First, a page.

Israeli researchers now know why 60 percent of patients with metastatic melanoma do not respond to immunotherapy.
After examining tumors of 116 patients using proteomics, the researchers found the non-responding patients tended to have lower fatty acid metabolism, meaning that their enzymes broke down fat for energy at a slower rate. Their findings appear in Cell.
Oncologists can now check the levels of fatty acid metabolism in their melanoma patients and advise those who have high levels to pursue immunotherapy. Researchers say it may also be possible to raise the levels of fatty acid metabolism in cancer cells with medication to make more patients receptive to immunotherapies.
The study was conducted by a team of researchers led by Prof. Tami Geiger, Dr. Michal Harel and Prof. Gal Markel of Tel Aviv University’s (TAU) Sackler School of Medicine and Sheba Medical Center’s Ella Lemelbaum Institute for Immuno-Oncology.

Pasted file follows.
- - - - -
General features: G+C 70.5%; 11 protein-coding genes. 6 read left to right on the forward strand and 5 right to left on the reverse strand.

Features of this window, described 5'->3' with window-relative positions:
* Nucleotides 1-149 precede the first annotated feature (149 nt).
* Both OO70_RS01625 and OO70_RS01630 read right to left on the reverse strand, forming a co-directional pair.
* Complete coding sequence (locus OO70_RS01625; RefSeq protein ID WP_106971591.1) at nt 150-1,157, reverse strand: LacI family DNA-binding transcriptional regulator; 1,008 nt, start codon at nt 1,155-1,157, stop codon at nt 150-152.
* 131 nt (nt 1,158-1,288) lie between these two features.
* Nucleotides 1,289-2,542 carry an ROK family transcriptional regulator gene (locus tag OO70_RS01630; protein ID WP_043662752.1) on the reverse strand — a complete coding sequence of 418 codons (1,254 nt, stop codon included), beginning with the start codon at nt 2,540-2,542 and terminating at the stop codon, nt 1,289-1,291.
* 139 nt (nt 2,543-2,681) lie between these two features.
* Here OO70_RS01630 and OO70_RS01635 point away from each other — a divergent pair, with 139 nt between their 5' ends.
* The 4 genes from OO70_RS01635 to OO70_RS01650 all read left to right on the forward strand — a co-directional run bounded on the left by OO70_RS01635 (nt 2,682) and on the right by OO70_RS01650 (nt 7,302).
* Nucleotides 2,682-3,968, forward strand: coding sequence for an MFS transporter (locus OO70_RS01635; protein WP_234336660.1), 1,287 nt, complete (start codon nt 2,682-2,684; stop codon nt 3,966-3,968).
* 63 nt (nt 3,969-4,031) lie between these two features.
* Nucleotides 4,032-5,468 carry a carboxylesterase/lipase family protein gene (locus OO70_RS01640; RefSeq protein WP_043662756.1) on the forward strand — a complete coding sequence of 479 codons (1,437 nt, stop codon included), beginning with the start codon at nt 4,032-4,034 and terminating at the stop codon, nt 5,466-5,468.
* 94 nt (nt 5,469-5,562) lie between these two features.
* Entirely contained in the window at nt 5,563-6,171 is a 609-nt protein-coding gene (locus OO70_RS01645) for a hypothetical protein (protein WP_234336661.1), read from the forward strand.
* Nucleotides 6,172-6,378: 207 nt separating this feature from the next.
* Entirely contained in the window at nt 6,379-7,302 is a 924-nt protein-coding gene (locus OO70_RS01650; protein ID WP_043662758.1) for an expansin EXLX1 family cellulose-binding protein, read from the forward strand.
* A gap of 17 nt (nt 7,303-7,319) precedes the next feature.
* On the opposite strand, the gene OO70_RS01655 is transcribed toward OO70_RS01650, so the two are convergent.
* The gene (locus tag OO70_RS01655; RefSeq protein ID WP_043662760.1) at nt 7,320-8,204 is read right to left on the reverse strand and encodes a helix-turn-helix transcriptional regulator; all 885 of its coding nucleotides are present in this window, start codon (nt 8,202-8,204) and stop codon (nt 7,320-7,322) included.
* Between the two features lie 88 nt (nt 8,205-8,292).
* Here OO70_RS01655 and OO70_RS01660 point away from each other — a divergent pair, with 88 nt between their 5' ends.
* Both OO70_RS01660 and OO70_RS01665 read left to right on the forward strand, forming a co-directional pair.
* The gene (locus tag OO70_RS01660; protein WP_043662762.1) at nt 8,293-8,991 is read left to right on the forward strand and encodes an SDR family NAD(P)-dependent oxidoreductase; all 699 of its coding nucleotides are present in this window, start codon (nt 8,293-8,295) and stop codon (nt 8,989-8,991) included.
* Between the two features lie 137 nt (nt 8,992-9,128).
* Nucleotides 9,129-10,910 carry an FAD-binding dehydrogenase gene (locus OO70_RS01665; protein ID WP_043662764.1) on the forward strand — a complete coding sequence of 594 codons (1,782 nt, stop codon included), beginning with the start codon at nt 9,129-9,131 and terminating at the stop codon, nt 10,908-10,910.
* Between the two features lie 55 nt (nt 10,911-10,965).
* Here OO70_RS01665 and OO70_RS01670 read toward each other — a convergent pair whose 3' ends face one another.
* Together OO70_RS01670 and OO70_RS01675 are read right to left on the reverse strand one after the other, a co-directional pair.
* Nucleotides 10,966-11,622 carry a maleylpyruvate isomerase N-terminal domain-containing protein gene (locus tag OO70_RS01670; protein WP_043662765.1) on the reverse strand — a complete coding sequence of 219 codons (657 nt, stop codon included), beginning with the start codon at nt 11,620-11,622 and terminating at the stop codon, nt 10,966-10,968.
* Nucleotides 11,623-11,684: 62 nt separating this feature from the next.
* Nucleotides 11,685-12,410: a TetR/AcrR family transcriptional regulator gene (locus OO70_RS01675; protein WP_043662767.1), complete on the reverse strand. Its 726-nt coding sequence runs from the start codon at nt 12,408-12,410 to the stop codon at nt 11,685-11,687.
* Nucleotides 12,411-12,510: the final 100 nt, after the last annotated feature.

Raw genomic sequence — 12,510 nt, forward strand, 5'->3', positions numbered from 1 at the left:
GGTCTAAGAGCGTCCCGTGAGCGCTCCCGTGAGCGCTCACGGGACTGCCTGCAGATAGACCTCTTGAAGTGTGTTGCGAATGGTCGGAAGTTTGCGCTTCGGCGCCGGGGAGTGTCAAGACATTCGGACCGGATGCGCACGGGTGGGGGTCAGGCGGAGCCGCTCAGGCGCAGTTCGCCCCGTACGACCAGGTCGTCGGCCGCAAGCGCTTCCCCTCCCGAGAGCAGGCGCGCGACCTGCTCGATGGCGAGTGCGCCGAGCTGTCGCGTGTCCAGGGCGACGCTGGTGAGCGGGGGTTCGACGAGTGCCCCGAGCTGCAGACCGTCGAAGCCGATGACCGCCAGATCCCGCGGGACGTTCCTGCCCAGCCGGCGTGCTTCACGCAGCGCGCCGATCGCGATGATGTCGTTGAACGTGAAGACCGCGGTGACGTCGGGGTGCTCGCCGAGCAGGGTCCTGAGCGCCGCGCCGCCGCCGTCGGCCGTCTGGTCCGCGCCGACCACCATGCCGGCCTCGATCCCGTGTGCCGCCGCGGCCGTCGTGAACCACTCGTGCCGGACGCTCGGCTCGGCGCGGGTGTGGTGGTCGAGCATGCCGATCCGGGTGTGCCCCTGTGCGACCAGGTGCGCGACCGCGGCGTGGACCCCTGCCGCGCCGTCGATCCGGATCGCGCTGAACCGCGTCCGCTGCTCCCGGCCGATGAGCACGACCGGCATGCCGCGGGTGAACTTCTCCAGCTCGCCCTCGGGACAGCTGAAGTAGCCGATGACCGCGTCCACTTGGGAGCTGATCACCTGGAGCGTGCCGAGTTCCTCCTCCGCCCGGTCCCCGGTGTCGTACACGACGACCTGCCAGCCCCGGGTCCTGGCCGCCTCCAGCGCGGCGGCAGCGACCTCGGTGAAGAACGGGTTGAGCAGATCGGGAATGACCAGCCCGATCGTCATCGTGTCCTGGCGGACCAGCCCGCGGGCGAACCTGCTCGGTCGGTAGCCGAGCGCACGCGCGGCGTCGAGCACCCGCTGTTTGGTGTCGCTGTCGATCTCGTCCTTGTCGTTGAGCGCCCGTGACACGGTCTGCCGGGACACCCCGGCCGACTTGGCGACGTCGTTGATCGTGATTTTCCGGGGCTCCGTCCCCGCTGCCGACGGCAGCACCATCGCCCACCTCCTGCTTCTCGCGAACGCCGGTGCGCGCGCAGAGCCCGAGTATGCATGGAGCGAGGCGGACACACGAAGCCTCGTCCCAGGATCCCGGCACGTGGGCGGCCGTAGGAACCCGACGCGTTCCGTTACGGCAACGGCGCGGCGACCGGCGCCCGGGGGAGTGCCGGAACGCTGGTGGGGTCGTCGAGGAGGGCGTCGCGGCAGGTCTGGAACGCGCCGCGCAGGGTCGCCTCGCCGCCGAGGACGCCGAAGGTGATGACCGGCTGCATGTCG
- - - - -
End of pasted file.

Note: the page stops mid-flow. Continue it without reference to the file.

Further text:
"In recent years, a variety of cancer immunotherapy therapies have been used, therapies that strengthen the anti-cancer activity of the immune system," explains Markel, a senior oncologist and scientific director of the Ella Lemelbaum Institute at Sheba Medical Center, Tel HaShomer in a news release. "These treatments have been shown to be highly effective for some patients and have revolutionized oncology. However, many patients do not respond to immunotherapy, and it is critical to understand why.”
"In our study, we identified a significant difference between melanoma patients who live years thanks to immunotherapy and patients who are not at all affected by the treatment," adds Geiger, head of Tel Aviv University’s Proteomics Lab.